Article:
You only live once. This is a term used to justify behavior that a 5 year old knows is wrong and stupid. The only time it comes up is in the midst of doing actions you know you will not be re-hashing to your parents. No one ever says YOLO while doing responsible tasks, such as going to the dentist or commuting to work. “Getting my teeth cleaned because YOLO.”
Nope. It doesn’t work like that.
You know who used this phrase? Jim Jones in Jonestown. For anyone who was hesitant or on the fence about drinking the kool-aid, he said: “My People’s Temple, you only live once, so let’s all toast to YOLO.” And upon that, 909 people had only lived once.
The New York Lottery is currently using the slogan, “Hey, you never know,” because the odds are that you’re smart enough to know the chances of you winning are about as good as Brittney Spears making a solid musical comeback. So they hope you'll bank your money on, “Hey, you never know.” It is only a matter of time until New York Lotto implements YOLO. As in, you only live once, and you’re going to spend your money anyways, so why not throw it away on lotto tickets?
Next time you see a homeless person scratching a lotto ticket, let that serve as a reminder that they “never knew” and subsequently bought a ticket because, “Hey, you only live once.”
Here’s a common YOLO moment. You’re at the bar talking to a guy, and it reaches that 4th quarter moment where the guy tests your commitment level by saying something like, “So where do you live?” Depending on your response, it’s followed up with some variation of, “We gonna get out of here?” Here is where you should throw in the towel and walk off the court. Instead your friend overhears and says, “You only live once Mel, YOLO.”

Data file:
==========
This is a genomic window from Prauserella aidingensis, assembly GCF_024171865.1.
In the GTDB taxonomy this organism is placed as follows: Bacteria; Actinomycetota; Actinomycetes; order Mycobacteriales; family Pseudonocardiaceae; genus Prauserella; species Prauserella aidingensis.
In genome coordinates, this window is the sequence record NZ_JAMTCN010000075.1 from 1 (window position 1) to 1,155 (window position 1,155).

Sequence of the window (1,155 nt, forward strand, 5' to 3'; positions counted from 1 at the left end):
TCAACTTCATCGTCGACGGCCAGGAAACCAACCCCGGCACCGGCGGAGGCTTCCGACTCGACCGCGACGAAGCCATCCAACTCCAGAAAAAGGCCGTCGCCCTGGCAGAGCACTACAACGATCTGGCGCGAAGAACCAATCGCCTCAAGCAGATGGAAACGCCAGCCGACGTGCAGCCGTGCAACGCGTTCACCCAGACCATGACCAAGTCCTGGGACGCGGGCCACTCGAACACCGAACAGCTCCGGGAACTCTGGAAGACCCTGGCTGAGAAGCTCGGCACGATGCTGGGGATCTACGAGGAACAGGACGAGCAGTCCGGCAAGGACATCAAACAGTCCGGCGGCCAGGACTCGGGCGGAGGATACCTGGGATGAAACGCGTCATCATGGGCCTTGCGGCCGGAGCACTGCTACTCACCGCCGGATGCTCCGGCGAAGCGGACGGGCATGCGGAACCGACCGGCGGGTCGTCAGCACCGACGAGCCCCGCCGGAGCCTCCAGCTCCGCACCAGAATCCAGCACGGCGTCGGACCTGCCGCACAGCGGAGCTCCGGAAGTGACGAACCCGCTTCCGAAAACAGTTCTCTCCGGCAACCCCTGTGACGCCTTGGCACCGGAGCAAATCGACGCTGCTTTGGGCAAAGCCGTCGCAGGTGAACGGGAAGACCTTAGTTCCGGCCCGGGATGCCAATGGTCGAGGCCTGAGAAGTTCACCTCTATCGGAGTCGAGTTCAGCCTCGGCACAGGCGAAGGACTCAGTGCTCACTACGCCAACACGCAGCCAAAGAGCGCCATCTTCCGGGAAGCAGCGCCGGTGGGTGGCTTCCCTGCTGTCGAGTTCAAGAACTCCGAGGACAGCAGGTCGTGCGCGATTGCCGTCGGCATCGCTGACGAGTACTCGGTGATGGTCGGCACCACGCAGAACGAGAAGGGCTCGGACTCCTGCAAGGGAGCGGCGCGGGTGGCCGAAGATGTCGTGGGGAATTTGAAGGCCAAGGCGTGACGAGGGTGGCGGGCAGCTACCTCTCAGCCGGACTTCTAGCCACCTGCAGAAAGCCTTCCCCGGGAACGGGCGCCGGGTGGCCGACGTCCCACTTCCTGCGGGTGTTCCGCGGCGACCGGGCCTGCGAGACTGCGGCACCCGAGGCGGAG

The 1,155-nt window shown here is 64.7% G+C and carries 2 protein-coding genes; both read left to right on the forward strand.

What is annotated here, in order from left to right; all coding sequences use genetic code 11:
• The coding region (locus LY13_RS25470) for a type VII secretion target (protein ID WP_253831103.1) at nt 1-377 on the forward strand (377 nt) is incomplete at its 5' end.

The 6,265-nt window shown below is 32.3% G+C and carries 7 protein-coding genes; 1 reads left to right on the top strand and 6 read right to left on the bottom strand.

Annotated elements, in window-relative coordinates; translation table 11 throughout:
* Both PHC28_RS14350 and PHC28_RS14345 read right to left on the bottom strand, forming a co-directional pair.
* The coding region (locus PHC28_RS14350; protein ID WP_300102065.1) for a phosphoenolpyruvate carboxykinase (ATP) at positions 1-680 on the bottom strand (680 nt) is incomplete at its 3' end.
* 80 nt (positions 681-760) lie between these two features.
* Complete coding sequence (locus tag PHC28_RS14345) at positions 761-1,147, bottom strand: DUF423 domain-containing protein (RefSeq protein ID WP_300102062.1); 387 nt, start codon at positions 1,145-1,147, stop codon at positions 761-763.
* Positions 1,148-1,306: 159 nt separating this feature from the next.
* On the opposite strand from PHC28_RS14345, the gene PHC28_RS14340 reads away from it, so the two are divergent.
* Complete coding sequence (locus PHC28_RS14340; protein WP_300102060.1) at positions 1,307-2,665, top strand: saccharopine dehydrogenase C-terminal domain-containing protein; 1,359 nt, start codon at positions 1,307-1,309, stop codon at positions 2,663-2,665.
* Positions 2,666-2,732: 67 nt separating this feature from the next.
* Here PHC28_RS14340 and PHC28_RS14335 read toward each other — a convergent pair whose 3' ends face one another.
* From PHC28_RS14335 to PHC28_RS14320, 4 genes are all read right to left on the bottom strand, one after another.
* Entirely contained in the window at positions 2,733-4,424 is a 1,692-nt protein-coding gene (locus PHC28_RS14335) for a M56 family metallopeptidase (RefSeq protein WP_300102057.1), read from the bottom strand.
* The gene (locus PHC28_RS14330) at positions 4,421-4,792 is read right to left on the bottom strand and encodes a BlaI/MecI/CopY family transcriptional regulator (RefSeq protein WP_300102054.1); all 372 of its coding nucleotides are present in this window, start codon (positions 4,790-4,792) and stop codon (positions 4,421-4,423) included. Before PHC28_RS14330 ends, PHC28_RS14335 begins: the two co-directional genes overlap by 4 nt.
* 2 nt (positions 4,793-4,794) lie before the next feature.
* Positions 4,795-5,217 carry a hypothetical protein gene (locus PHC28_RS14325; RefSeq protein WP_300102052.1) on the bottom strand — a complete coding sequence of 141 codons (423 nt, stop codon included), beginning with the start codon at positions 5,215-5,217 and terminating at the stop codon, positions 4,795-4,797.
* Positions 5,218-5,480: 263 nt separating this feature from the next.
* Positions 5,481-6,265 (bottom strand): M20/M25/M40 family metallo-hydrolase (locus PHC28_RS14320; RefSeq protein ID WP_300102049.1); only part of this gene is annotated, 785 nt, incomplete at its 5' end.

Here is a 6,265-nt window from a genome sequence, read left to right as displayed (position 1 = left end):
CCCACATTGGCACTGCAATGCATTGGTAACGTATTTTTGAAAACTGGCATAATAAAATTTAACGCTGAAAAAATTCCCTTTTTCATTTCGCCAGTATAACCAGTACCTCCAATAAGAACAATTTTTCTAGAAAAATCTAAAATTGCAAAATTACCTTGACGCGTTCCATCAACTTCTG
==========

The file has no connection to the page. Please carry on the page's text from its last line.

Next thing you know, you wake up to a v-neck on your bedroom floor that doesn’t belong to you, and you are trying to small talk about dub-step while he’s putting it back on.
You go to brunch with the girls in the AM, and in-between taking Instagram pics of your eggs benedict and mimosas, you ask the question, “Should I text him, I’m not sure he’s into me.” To which your friends reply, “Mel, just play hard to get. Don’t text.” Play hard to get? I’m getting mixed signals girls; last night you told me to go home with him within 4 hours of meeting him because YOLO – I don’t think that screams “hard to get”!
Another instance of YOLO usage that occurs is when you’re being financially slutty. This is that glorious time when you spend like Warren Buffet is your long lost daddy, who just opened up your hush-money trust on your 25th birthday. For example, on your way out to the Hamptons, you are complaining as to how broke you are. Yet, upon arrival, you have a $15 drink in hand, and within minutes you decide to upgrade to an ocean view room and order a burger with avocado for $3 extra – YOLO.
You then proceed to go to a boutique and get a new going out dress because you’re in your prime, so of course you need to look your best. These are the hey-day pictures you will be sharing with your kids, that "one crazy weekend when you were broke and went to the Hamptons on a whim, with no plans or place to stay, and took life as it came at you." YOLO. So you buy the dress.